Alan Wendell Gunn
Chief Warrant Officer
Army of the United States
San Antonio, Texas
May 28, 1948 to June 05, 1978
(Incident Date February 12, 1968)
ALAN W GUNN is on the Wall at Panel 39E, Line 6

Alan W Gunn
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These men served their country honorably and well, giving the ultimate sacrifice while carrying out a humanitarian mission. Though their memories reside in their homeland in the minds of their loving families and friends, their remains - if any still exist - will lie anonymously on foreign soil, another part of the sad reality of war.
- Robert Destatte -

A memorial from Capt. Jerry Lee Roe's cousin,
Sandy Kilgo
12 Mar 2002

18 Feb 2003

I don't know what to say, Alan, except "Thank you". You were my friend and I miss you and I care about you and I love you. I pray that you now live with God's peace.

See ya.
Mark Roden

13 Dec 2003

I am not a veteran. I am a 'Gunn' by marriage. I just surfed into your site looking for information on a 'Lee Alan Gunn', an Army and Air Force vet who died in the 1950's. You have a very nice memorial to Alan Wendell Gunn. I am sorry that he died and under these circumstances. I cannot imagine the pain and sorrow of continuing after someone died missing-in-action. May Alan's soul and all the souls of the faithful departed, through the mercy of God, rest in the peace of Christ. May God release to all the families of MIA/POW's any previously undisclosed information about their deceased. In Jesus's Name I pray. Thank you for sharing your story.

From one who remembers.
E-mail address is not available.

31 Mar 2004

This is a nice tribute to CWO Alan Gunn. I'm glad someone took the time. I have visited the Wall in DC and my heart still breaks for those we have lost.

I have worn CWO Gunn's POW bracelet since 1972 and still to this day I wear it. I was just a young girl of 22 when I got it in Sandusky, Ohio from Kent State University. I was not a student there, only visiting a friend. It is one of two that I wore. I had great hopes of returning it to him someday as I did the first one to its owner but unfortunately I have not had that pleasure. I have thought about sending it to his family but it has been such a part of me that I have not been able to let it go, perhaps because I still have 'hope'.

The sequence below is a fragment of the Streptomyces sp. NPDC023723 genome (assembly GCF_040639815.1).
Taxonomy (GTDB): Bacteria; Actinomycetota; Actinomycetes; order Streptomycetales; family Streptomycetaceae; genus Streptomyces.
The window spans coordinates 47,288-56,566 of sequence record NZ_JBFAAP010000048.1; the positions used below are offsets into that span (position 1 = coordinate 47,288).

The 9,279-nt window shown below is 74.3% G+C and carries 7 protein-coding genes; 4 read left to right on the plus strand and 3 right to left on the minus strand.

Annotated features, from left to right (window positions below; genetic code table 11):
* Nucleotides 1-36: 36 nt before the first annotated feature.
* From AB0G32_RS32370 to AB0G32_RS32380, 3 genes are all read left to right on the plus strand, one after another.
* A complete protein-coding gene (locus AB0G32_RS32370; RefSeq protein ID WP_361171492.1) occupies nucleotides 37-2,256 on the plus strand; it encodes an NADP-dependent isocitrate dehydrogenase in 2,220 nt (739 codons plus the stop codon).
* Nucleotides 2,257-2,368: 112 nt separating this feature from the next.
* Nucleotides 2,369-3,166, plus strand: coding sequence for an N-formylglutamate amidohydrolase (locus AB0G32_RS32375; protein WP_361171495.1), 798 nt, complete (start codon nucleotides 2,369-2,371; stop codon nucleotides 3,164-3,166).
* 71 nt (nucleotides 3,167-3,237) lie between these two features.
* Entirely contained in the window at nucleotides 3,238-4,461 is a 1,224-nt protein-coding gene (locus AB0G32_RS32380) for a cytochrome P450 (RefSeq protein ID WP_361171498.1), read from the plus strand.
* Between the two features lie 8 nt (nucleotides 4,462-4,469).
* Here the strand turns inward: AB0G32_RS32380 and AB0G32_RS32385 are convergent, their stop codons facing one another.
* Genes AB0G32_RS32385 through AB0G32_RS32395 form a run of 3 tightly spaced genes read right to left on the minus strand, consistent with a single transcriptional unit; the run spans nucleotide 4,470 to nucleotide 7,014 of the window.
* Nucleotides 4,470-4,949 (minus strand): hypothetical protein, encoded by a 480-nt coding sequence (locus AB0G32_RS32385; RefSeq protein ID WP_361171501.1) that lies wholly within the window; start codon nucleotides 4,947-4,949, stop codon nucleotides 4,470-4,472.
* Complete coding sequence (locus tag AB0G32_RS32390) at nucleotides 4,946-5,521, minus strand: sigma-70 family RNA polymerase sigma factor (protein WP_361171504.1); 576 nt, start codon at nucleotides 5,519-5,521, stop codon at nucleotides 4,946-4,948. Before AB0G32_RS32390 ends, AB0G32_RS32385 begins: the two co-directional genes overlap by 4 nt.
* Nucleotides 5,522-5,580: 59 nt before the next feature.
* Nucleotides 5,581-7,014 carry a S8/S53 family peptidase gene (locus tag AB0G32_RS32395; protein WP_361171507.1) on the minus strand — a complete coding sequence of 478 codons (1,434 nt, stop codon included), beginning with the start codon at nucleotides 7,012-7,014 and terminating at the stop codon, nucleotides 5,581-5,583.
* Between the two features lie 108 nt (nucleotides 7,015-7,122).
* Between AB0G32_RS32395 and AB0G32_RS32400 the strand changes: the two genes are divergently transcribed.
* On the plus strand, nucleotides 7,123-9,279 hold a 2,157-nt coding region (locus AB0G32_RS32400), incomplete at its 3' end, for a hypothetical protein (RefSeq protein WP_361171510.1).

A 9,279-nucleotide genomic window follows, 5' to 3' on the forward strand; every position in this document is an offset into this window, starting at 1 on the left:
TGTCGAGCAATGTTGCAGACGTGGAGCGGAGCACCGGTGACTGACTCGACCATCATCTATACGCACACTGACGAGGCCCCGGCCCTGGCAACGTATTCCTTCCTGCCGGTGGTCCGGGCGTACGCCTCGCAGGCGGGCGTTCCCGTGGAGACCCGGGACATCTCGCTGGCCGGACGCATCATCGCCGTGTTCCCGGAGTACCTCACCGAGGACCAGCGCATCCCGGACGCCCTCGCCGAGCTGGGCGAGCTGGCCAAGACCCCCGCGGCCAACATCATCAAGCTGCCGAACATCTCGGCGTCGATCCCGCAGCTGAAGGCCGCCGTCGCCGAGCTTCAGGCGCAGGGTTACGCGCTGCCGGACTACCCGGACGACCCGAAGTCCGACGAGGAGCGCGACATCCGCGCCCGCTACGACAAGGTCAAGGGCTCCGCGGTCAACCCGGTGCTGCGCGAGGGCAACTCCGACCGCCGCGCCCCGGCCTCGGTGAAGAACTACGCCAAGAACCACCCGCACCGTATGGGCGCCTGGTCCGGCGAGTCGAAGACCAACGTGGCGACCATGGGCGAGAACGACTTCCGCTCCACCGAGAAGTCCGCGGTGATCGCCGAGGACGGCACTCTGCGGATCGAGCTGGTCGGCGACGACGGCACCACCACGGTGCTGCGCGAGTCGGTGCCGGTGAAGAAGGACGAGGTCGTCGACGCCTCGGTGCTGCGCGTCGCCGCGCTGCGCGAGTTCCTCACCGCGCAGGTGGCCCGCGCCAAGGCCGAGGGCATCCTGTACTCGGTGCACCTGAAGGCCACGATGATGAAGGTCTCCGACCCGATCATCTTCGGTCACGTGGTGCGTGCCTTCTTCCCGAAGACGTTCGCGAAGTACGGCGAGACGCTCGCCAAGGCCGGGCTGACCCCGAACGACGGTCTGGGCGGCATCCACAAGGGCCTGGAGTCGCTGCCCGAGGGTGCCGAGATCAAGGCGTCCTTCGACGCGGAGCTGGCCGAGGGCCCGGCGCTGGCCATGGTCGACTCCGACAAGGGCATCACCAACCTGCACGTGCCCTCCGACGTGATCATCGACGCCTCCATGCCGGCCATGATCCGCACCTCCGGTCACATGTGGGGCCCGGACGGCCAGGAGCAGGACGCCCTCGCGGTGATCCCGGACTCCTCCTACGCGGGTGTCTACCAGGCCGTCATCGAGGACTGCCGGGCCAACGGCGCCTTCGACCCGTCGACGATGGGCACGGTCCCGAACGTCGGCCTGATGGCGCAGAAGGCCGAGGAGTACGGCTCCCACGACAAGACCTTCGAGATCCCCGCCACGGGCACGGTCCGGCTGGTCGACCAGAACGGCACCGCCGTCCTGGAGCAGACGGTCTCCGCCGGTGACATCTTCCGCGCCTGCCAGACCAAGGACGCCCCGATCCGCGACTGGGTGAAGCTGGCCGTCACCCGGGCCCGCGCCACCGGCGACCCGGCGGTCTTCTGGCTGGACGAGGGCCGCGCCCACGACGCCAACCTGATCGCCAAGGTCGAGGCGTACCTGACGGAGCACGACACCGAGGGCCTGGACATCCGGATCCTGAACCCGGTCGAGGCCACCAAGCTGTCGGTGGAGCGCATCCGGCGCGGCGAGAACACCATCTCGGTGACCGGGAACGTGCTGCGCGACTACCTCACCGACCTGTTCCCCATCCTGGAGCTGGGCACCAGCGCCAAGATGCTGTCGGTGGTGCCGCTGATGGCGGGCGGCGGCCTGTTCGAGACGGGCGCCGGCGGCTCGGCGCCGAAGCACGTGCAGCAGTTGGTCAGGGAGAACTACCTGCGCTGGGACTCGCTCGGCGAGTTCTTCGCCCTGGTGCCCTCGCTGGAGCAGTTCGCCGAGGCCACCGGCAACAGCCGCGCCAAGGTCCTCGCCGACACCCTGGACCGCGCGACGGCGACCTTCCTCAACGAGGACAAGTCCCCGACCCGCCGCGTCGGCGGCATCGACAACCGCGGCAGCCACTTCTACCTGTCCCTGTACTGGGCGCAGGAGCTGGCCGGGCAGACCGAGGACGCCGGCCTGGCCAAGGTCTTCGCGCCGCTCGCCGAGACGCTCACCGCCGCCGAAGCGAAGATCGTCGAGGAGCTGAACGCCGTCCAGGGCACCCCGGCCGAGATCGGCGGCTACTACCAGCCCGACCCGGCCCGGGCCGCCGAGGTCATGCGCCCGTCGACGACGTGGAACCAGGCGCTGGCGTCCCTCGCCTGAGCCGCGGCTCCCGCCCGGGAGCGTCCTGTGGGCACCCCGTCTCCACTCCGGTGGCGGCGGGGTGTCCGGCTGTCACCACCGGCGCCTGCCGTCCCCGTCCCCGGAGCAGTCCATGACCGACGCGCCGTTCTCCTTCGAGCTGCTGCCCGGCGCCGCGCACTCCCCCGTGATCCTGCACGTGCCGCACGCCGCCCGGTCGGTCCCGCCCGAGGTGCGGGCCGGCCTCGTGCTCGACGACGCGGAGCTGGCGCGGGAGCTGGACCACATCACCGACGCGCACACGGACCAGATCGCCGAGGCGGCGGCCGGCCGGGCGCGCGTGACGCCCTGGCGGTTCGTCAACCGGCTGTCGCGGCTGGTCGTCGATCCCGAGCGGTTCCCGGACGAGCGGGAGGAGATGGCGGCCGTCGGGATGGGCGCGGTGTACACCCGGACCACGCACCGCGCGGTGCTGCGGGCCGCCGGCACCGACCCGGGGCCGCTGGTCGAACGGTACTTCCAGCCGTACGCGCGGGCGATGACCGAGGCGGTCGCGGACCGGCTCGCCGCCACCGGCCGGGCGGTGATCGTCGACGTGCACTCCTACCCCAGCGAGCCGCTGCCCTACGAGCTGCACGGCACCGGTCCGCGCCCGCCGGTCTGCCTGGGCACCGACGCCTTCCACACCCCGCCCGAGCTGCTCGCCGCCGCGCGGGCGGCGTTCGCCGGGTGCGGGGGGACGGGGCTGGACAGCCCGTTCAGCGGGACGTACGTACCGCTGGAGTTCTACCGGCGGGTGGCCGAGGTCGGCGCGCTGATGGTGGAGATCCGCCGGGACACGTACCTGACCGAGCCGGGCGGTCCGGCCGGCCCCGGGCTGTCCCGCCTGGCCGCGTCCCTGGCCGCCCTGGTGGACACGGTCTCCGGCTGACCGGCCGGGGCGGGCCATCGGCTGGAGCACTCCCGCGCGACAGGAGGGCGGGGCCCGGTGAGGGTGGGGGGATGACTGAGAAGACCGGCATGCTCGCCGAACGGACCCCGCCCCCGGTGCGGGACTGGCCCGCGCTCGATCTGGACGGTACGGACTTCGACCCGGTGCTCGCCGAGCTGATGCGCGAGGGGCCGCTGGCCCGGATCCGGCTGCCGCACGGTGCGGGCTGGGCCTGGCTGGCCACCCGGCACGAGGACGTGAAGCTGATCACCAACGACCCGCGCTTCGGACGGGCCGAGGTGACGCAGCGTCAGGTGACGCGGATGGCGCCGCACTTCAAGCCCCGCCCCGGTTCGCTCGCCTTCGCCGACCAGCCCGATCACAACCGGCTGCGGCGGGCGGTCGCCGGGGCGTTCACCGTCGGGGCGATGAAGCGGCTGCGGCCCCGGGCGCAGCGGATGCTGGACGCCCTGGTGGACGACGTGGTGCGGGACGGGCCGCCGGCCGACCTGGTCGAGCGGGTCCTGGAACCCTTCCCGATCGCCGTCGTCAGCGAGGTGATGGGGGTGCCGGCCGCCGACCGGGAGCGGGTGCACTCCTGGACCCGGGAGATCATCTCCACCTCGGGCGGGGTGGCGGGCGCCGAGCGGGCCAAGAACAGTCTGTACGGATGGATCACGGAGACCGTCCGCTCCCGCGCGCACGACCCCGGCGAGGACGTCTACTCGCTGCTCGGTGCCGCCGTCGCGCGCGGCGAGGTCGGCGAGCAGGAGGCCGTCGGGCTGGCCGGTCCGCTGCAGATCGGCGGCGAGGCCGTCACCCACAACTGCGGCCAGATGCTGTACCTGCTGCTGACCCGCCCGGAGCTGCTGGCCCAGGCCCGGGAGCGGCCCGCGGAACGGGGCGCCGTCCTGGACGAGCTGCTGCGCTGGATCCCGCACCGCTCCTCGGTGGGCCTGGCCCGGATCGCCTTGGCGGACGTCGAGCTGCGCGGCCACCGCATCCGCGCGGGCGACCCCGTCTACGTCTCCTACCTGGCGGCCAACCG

For Alan's family, I wish you peace. And if I never have the courage to return this to you, it will be in my Will that my daughter accomplish this unfinished task for me.

Lena O'Kelly, Houston, Tx
(now a resident of North Georgia)

2 Jul 2004

My father is Alan Gunn's cousin. They're related through their mothers. All my life, I have heard about "our cousin who is MIA", and I am following in my father's footsteps in trying to bring Alan home.

I would like to thank everyone from the bottom of my heart, on my family's behalf, for caring so much about never forgetting Alan or other MIA's. I am hoping someday that we can somehow bring Alan (and all MIA's) home again.

I would especially like to thank Leigh Gunn, for adopting Alan as her "adopted MIA"; Lena O'Kelly, who still wears Alan's MIA bracelet; Sandy Kilgo for starting this page; Don Caldwell for his tireless effort; and special thanks to all who still remember and never forget our MIA's. Thank you all so VERY much!

If anyone has any information about Alan that they'd like to share with our family, please feel free to contact me at "".

We love you, Alan, and hope that you come home soon.

With warmest regards,
Jackie Riley


The Mission

On 12 Feb 1968, a UH-1H (hull number 66-17027) of the 50th Medical Detachment launched on a night medical evacuation mission from Ban Me Thuot, SVN, for the Gia Nghai Special Forces camp. The aircraft's crew consisted of Ban Me Thuot provided radar flight following for the flight, which was uneventful until the helicopter disappeared from radar about 20 minutes after take-off. At that time the aircraft was overhead a mountainous region of Quang Duc Province.

Airborne and ground searches were conducted in the area, but neither the helicopter nor its crew was found. The four men were placed in "Missing in Action" status.

Beginning in late 1973, the Secretary of the Army approved Presumptive Findings of Death for the aircrewmen, including Warrant Officer Alan Gunn (05 June 1978). As of 12 March 2002, none of the four men have been located.

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